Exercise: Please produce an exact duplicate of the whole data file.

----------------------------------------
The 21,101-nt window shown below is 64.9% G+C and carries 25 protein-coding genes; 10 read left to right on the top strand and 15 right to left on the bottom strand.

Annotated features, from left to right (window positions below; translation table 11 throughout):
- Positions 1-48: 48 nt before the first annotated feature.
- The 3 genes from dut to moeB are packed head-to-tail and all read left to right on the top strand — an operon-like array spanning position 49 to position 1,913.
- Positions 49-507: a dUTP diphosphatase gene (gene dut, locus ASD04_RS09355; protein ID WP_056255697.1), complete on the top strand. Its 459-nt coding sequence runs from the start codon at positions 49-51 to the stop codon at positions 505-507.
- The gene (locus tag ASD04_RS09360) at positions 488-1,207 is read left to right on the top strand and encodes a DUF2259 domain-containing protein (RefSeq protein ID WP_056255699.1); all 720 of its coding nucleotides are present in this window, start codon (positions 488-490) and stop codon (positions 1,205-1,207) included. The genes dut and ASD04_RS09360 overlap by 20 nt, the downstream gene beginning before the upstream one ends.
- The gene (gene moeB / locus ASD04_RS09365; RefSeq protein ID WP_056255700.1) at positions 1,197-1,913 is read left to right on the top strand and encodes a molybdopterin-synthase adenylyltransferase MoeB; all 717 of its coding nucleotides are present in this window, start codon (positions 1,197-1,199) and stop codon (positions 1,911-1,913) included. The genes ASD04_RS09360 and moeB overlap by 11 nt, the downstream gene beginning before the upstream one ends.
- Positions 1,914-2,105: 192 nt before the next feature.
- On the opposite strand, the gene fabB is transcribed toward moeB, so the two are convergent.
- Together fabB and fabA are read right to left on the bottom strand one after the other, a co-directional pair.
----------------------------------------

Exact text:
The 21,101-nt window shown below is 64.9% G+C and carries 25 protein-coding genes; 10 read left to right on the top strand and 15 right to left on the bottom strand.

Annotated features, from left to right (window positions below; translation table 11 throughout):
- Positions 1-48: 48 nt before the first annotated feature.
- The 3 genes from dut to moeB are packed head-to-tail and all read left to right on the top strand — an operon-like array spanning position 49 to position 1,913.
- Positions 49-507: a dUTP diphosphatase gene (gene dut, locus ASD04_RS09355; protein ID WP_056255697.1), complete on the top strand. Its 459-nt coding sequence runs from the start codon at positions 49-51 to the stop codon at positions 505-507.
- The gene (locus tag ASD04_RS09360) at positions 488-1,207 is read left to right on the top strand and encodes a DUF2259 domain-containing protein (RefSeq protein ID WP_056255699.1); all 720 of its coding nucleotides are present in this window, start codon (positions 488-490) and stop codon (positions 1,205-1,207) included. The genes dut and ASD04_RS09360 overlap by 20 nt, the downstream gene beginning before the upstream one ends.
- The gene (gene moeB / locus ASD04_RS09365; RefSeq protein ID WP_056255700.1) at positions 1,197-1,913 is read left to right on the top strand and encodes a molybdopterin-synthase adenylyltransferase MoeB; all 717 of its coding nucleotides are present in this window, start codon (positions 1,197-1,199) and stop codon (positions 1,911-1,913) included. The genes ASD04_RS09360 and moeB overlap by 11 nt, the downstream gene beginning before the upstream one ends.
- Positions 1,914-2,105: 192 nt before the next feature.
- On the opposite strand, the gene fabB is transcribed toward moeB, so the two are convergent.
- Together fabB and fabA are read right to left on the bottom strand one after the other, a co-directional pair.